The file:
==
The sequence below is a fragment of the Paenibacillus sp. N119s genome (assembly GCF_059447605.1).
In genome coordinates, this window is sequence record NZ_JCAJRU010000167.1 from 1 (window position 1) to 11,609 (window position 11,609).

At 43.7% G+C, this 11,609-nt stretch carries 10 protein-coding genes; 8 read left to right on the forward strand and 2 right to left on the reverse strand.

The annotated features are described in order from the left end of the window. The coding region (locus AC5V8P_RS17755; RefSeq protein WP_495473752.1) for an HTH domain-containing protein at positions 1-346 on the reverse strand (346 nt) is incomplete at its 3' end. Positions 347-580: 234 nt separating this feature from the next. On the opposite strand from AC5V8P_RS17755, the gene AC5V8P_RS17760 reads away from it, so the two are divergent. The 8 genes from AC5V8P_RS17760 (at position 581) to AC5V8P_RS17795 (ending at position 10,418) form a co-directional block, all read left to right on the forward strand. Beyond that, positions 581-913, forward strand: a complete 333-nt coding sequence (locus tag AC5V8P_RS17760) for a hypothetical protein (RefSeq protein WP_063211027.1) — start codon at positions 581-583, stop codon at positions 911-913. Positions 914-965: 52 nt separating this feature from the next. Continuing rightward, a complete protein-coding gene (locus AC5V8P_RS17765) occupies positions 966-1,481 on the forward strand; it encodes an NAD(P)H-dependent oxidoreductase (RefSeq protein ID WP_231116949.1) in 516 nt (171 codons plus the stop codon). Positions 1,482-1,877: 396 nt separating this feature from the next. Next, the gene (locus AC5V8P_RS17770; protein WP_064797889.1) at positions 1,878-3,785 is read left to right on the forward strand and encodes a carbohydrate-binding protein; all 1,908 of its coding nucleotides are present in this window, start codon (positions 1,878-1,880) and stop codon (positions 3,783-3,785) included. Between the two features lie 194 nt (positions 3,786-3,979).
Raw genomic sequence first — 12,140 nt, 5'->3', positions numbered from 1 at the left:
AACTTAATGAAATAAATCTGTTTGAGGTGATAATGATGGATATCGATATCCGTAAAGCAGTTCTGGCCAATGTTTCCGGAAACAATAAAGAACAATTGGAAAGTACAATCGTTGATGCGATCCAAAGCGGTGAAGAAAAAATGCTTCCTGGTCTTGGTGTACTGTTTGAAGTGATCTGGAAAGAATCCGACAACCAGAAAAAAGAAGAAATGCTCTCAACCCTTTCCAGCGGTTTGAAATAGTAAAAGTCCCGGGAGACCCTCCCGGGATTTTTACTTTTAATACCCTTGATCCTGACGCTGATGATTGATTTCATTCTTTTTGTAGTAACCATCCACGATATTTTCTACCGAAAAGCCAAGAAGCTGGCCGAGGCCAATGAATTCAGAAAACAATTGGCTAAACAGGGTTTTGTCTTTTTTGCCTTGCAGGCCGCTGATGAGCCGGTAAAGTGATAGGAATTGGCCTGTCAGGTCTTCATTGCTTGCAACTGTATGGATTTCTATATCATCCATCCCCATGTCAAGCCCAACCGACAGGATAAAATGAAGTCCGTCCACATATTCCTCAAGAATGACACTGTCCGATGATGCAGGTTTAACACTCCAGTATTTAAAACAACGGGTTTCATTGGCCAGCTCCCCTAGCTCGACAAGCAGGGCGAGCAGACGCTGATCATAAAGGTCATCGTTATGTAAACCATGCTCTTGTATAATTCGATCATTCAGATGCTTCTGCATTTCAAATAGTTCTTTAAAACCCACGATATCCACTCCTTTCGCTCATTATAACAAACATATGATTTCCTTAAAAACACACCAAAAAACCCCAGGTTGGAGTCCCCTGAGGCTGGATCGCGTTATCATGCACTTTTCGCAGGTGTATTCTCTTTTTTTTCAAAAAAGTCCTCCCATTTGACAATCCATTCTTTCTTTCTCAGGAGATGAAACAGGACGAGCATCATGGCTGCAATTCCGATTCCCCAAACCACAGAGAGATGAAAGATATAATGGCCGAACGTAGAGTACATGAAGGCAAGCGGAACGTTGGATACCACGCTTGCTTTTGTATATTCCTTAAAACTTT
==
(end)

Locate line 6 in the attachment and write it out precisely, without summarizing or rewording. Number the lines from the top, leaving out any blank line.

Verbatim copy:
AACTTAATGAAATAAATCTGTTTGAGGTGATAATGATGGATATCGATATCCGTAAAGCAGTTCTGGCCAATGTTTCCGGAAACAATAAAGAACAATTGGAAAGTACAATCGTTGATGCGATCCAAAGCGGTGAAGAAAAAATGCTTCCTGGTCTTGGTGTACTGTTTGAAGTGATCTGGAAAGAATCCGACAACCAGAAAAAAGAAGAAATGCTCTCAACCCTTTCCAGCGGTTTGAAATAGTAAAAGTCCCGGGAGACCCTCCCGGGATTTTTACTTTTAATACCCTTGATCCTGACGCTGATGATTGATTTCATTCTTTTTGTAGTAACCATCCACGATATTTTCTACCGAAAAGCCAAGAAGCTGGCCGAGGCCAATGAATTCAGAAAACAATTGGCTAAACAGGGTTTTGTCTTTTTTGCCTTGCAGGCCGCTGATGAGCCGGTAAAGTGATAGGAATTGGCCTGTCAGGTCTTCATTGCTTGCAACTGTATGGATTTCTATATCATCCATCCCCATGTCAAGCCCAACCGACAGGATAAAATGAAGTCCGTCCACATATTCCTCAAGAATGACACTGTCCGATGATGCAGGTTTAACACTCCAGTATTTAAAACAACGGGTTTCATTGGCCAGCTCCCCTAGCTCGACAAGCAGGGCGAGCAGACGCTGATCATAAAGGTCATCGTTATGTAAACCATGCTCTTGTATAATTCGATCATTCAGATGCTTCTGCATTTCAAATAGTTCTTTAAAACCCACGATATCCACTCCTTTCGCTCATTATAACAAACATATGATTTCCTTAAAAACACACCAAAAAACCCCAGGTTGGAGTCCCCTGAGGCTGGATCGCGTTATCATGCACTTTTCGCAGGTGTATTCTCTTTTTTTTCAAAAAAGTCCTCCCATTTGACAATCCATTCTTTCTTTCTCAGGAGATGAAACAGGACGAGCATCATGGCTGCAATTCCGATTCCCCAAACCACAGAGAGATGAAAGATATAATGGCCGAACGTAGAGTACATGAAGGCAAGCGGAACGTTGGATACCACGCTTGCTTTTGTATATTCCTTAAAACTTT